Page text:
At a very young age the famous quarterback’s parents separated and divorced. Then, to add onto the psychological burden, Roethlisberger’s mother was killed in an unexpected and tragic vehicle accident before he turned nine. Amazingly, his resilience carried him through. Instead, Roethlisberger put his energy and angst into sports, first becoming a noticeable basketball player. However, by senior year in high school, his quarterbacking talents started to manifest, throwing a whopping six touchdown passes in the first game he played as a start. That set off a whirlwind performance, and by the end of the same high school season Roethlisberger collectively passed well over 4,000 yards and put at least 54 touchdown connections on the board. That got him college attention and a tenure at the Miami of Ohio University. By the time Roethlisberger was done with his alma mater, he had gained the title of All-American among related highlights.

NFL Early Years

The Pittsburg Steelers hired Roethlisberger as an 11th round NFL draft in 2004. It was a good draft position to be in for both him and the team, avoiding the chatter of the very first picks which typically end up on the worst teams of the NFL to balance out the talent pool.

Roethlisberger’s rookie year was no exception to his high performance, and the Steelers were able to enjoy a 14 to 1 record season thanks to Roethlisberger’s vertical climbing throwing talent and fast bursting 40 time power at 4.75 seconds. His skill also got the team the AFC championship title as well for the same year. However, prima donnas fade out after their first big burst, and Roethlisberger had to work hard not to end up burning out or worse, hurting himself the second season. That caused a bit of a lackluster performance in the first part of his comeback but the quarterback made up for it by ending 2005 with leading the Steelers to a Super Bowl win.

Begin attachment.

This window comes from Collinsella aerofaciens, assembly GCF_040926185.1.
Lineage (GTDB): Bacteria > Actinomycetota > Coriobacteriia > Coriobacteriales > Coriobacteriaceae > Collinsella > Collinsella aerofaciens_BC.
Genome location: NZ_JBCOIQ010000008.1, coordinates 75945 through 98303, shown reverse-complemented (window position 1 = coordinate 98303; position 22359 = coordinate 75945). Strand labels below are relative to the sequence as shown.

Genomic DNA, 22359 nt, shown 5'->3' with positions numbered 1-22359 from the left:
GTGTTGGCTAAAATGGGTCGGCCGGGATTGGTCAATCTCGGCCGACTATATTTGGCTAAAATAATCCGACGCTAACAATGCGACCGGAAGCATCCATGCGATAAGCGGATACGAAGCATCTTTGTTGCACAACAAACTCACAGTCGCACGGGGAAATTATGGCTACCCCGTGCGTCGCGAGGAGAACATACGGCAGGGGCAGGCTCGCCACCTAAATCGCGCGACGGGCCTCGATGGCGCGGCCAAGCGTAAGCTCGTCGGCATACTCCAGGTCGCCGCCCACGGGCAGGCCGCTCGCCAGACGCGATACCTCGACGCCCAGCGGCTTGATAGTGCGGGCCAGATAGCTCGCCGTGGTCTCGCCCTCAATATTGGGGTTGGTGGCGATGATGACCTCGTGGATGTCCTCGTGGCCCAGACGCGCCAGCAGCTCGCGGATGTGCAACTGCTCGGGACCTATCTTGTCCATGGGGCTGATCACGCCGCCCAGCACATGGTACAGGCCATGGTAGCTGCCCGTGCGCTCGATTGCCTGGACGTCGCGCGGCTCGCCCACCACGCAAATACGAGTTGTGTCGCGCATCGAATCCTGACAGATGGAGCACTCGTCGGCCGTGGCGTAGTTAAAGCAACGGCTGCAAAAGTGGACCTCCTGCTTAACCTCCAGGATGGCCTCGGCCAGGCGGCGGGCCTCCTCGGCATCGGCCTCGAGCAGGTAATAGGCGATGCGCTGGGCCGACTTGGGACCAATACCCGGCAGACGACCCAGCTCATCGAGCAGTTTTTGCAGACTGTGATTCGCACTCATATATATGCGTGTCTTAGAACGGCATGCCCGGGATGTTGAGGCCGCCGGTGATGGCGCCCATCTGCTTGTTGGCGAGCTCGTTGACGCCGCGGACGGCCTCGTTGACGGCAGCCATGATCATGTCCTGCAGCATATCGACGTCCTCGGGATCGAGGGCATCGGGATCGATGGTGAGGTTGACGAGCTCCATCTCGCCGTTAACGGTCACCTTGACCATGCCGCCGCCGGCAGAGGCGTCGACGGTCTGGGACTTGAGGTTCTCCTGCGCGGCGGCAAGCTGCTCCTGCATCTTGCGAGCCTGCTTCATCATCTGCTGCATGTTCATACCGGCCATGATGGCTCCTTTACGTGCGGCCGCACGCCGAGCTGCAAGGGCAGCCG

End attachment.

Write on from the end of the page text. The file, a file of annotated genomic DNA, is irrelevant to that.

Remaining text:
Unfortunately, the following summer almost ended Roethlisberger’s career. Injured in a very serious motorcycle accident without a helmet, the quarterback not only had to recuperate and get back to playing shape, then he had to combine the early part of the 2006 season recovery with getting back to his prime performance level. Amazingly, Roethlisberger accomplished both, and he put 3,153 passing yards on the board for 2006. Granted, he worked hard and delivered, but a triple third year was not in the cards, and the Steelers ended the season out of the playoffs.

Maturity and Time

In 2010 Roethlisberger was back with the Steelers in the Super Bowl against, of all teams, the Green Bay Packers. It was reminiscent of the Steelers Super Bowl dynasties in the 1970s. However, a win was not in the cards for the quarterback that year. Despite a lot of fight and a number of points put on the board with his passes, Roethlisberger and the Steelers lost the game in a painful 25-40 match.

By 2015 the quarterback who won a Super Bowl at the age of 23 was now sitting at 33 with joint injuries and similar catching up to him. Ankle damage and bone bruising took him out of at least five games in the 2015 season. Roethlisberger had, only a year before, produced and amazing 2014 season in which he performed his most scoring passes at 32 connections, his highest completion percent to total at 67%, and his most passing yards over 4,950. Yet again, in 2015, after making it almost all the way to the Super Bowl, the Steelers gave up the chance in playoff game to the Denver Broncos and were sent to the sidelines for another season. By 2016, Roethlisberger was out again, this time with a blown knee and subsequent surgery causing more missed games. Fortunately, he had signed a five-year extension of his contract in 2015, securing a solid salary and position despite the injury affecting his game time.

2017 may offer more opportunities, but Roethlisberger is now facing time and age, a punishing physical combination for an older quarterback.